If you’re starting a restaurant, we’re pretty confident we can read your mind. What’s it all going to cost? It’s the question on each and every new restaurant owner’s lips when they decide to take the plunge and open their own establishment.

We get this question in our showrooms each and every day, so we think it’s time to share some of our insights. But before we get too carried away, there’s a fundamental we should cover – this is by no means a definitive guide. Each and every food service business is different, and no two start-up operations are going to cost the same, even if they’re selling the same food in a similar location using the same ingredients. But you already guessed that, we’re sure.

What we’re about to go through are ballpark considerations, but we hope they’ll help you set off down the right path.

Location location location

What you probably know already is that your biggest upfront expenses are going to be your property, construction and interiors. Unfortunately it’s also the area we’re least able to advise on in this short article. There are just too many variables here: things such as the location, surrounding properties, building type, size and condition of the property you’re renting or purchasing can really effect the cost of your project.

Don’t be afraid to contact us as we are happy to help with your selection of the location as there are many items that can get a new restaurateur caught out. Our team is qualified to spot these small details that can be missed by the untrained eye. Finally don’t forget that the wrong shop can add thousands to the start-up costs of a new business.

What we can say here and now is that the décor of your new establishment defines your customers’ perception of you. You can have the best food in the world, but if it’s served in a room that looks like somebody’s mouldy basement, you’re going to struggle getting customers through the door. If nobody enters the building, nobody will ever know how great your food is.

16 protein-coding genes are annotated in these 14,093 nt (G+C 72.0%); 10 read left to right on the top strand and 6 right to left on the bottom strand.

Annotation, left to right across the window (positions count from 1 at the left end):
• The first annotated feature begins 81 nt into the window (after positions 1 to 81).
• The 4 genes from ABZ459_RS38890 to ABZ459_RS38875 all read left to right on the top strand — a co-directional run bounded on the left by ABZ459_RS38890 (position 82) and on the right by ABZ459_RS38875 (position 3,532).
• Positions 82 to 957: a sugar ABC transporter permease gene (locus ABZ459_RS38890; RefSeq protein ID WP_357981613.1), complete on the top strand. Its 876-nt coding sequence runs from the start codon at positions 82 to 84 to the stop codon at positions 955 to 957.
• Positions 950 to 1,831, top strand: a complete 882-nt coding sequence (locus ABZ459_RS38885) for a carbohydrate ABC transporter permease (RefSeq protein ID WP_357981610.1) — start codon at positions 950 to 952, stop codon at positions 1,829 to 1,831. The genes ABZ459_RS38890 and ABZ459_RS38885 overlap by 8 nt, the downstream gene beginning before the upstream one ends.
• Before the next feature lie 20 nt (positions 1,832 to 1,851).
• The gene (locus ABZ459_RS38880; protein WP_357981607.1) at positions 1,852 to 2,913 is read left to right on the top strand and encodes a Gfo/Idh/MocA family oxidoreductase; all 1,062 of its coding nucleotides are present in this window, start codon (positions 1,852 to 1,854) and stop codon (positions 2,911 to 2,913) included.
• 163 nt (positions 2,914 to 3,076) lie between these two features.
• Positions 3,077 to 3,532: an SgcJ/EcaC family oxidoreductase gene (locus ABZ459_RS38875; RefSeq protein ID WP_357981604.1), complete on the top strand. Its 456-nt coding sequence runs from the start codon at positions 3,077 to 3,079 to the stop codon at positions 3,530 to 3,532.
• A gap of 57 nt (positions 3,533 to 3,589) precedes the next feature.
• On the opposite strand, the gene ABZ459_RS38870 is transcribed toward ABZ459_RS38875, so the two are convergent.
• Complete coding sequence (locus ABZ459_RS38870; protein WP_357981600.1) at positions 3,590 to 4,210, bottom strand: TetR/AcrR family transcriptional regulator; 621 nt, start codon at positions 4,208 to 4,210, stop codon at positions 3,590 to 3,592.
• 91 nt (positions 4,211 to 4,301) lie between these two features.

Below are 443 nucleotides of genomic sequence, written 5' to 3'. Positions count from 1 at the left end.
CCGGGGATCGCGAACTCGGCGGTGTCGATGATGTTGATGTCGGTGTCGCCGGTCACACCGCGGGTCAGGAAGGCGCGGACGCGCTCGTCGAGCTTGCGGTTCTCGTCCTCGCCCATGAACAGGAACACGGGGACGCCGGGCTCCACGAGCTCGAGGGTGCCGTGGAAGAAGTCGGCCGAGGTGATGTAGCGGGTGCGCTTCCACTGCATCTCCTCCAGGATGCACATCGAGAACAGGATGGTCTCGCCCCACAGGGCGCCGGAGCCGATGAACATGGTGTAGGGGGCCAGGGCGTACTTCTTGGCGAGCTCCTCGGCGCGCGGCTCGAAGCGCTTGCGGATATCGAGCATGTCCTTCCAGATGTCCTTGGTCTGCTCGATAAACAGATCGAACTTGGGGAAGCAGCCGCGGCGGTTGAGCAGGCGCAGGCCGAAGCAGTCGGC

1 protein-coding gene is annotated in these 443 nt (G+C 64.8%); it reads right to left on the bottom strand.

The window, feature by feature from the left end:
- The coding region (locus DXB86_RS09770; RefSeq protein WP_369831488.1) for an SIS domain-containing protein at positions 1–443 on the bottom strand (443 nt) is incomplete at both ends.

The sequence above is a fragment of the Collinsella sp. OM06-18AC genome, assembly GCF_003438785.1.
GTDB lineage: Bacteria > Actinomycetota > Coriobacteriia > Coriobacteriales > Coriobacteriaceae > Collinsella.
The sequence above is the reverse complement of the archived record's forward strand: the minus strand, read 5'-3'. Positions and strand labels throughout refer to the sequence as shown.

And don’t forget back of house either. Make sure that you have the space you need for equipment, and the services necessary to run them. Things such as workflow, storage space and local council requirements will need to be taken into consideration.

As a broad rule of thumb, we suggest you can expect to allocate about half of your total budget towards bringing your location up to scratch.

Getting equipped

After your location and construction costs, equipment is probably going to be your next biggest expense. But what we’re about to say next might shock you – you don’t need to break the bank to fit out your business.

That’s correct, we sell kitchen equipment, and we’re telling you not to spend too much. You read that right.

The fact is that planning will go a very long way here. You need to know exactly what you’ll need to succeed, and you need to get it purchased, fitted and churning out great food as quickly as possible.

A trap for new players is picking the wrong equipment for the wrong job. With a bit of our help you can fit out your dream kitchen with the correct equipment to get the job done right. This is also an area where we can use our leasing or rent-to-buy arrangement to take out the cost of the equipment from the equation.

By using finance you can have your equipment making you a profit to pay itself off, this may be a slightly more expensive solution to buying it outright, (finance works out to be about 7% out of pocket after tax) but this way your coffee machine can be making you the money to pay it off.

Speaking to an expert on this is going to help you a lot. Speak with our team for some advice and a quote on your equipment costs based on your requirements.

Some food for thought

It’s hard to start a food service business without food. You’d be genuinely surprised how many start-ups underestimate the costs of this or (believe it or not) forget to factor it into their budget altogether.